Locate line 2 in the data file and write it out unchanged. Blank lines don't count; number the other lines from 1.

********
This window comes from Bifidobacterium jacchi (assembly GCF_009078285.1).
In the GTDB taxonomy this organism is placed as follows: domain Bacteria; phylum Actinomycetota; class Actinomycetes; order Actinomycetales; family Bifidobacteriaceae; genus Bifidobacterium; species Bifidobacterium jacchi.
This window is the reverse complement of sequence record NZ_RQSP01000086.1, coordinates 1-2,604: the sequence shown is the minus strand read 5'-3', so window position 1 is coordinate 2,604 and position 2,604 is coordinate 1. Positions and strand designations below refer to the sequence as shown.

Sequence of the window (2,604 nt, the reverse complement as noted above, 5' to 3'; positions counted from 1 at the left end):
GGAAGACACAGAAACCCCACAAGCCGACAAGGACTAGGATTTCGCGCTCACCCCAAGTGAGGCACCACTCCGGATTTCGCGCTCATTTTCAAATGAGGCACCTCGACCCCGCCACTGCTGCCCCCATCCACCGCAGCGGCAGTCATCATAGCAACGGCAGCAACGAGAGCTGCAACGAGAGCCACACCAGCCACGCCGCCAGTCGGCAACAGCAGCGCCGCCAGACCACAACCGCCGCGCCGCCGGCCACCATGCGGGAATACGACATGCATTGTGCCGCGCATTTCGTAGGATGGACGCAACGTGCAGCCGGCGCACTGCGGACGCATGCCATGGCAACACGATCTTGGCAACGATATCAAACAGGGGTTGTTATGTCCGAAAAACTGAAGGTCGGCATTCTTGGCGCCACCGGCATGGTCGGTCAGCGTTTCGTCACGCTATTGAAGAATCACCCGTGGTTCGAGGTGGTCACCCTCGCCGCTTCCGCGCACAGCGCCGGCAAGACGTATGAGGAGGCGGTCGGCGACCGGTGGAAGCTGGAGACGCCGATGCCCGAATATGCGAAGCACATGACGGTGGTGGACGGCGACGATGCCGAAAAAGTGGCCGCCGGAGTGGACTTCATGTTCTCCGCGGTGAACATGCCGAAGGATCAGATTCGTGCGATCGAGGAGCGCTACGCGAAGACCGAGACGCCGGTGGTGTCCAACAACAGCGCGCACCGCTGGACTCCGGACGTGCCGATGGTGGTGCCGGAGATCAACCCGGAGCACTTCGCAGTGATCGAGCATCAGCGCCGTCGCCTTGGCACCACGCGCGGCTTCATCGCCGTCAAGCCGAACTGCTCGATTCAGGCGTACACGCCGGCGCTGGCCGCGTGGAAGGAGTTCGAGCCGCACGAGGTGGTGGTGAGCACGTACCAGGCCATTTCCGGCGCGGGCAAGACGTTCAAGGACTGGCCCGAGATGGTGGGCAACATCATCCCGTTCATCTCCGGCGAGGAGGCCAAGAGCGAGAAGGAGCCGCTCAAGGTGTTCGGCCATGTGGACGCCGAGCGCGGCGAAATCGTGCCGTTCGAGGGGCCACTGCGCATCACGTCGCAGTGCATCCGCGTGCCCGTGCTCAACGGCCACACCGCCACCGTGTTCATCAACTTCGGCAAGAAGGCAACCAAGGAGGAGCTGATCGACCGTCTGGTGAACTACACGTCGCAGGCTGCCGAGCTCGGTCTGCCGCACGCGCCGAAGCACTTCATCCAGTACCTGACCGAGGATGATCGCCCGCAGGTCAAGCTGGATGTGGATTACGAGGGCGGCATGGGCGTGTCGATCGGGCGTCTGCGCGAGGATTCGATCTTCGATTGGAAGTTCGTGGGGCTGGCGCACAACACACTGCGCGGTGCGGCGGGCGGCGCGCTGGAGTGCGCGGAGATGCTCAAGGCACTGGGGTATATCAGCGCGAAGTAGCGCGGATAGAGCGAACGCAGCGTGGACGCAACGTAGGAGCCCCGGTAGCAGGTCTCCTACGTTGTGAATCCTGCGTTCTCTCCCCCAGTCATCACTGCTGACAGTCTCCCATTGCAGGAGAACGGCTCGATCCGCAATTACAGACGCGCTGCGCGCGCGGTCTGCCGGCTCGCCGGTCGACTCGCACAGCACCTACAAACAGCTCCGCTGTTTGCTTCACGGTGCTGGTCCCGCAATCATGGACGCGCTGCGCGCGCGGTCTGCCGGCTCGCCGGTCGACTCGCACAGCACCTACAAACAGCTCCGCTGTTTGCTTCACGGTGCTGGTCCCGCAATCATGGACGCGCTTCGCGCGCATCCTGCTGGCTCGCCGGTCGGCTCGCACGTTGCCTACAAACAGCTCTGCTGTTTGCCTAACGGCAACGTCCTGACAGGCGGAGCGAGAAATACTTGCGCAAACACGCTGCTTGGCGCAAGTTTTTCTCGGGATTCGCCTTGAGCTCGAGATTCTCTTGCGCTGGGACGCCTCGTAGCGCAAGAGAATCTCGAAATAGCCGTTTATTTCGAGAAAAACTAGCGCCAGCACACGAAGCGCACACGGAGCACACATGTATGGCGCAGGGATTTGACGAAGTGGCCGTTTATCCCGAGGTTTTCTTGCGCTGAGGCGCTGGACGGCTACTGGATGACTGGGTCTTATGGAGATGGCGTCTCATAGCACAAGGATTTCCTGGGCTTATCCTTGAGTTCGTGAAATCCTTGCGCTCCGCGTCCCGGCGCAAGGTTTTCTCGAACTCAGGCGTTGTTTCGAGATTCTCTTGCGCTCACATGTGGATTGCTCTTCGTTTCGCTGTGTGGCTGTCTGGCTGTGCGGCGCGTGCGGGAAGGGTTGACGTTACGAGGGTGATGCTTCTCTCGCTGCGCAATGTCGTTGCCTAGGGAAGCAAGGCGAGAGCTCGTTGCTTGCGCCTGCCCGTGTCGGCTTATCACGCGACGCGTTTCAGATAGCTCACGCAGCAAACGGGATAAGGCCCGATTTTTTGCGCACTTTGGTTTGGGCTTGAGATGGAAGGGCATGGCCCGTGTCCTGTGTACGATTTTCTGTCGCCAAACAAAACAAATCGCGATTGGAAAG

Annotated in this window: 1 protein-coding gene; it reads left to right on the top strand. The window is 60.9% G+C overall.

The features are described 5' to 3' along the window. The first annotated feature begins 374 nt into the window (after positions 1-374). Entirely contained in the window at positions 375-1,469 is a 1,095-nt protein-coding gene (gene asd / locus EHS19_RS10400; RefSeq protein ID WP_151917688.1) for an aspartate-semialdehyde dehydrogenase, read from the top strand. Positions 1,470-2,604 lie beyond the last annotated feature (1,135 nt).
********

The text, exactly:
In the GTDB taxonomy this organism is placed as follows: domain Bacteria; phylum Actinomycetota; class Actinomycetes; order Actinomycetales; family Bifidobacteriaceae; genus Bifidobacterium; species Bifidobacterium jacchi.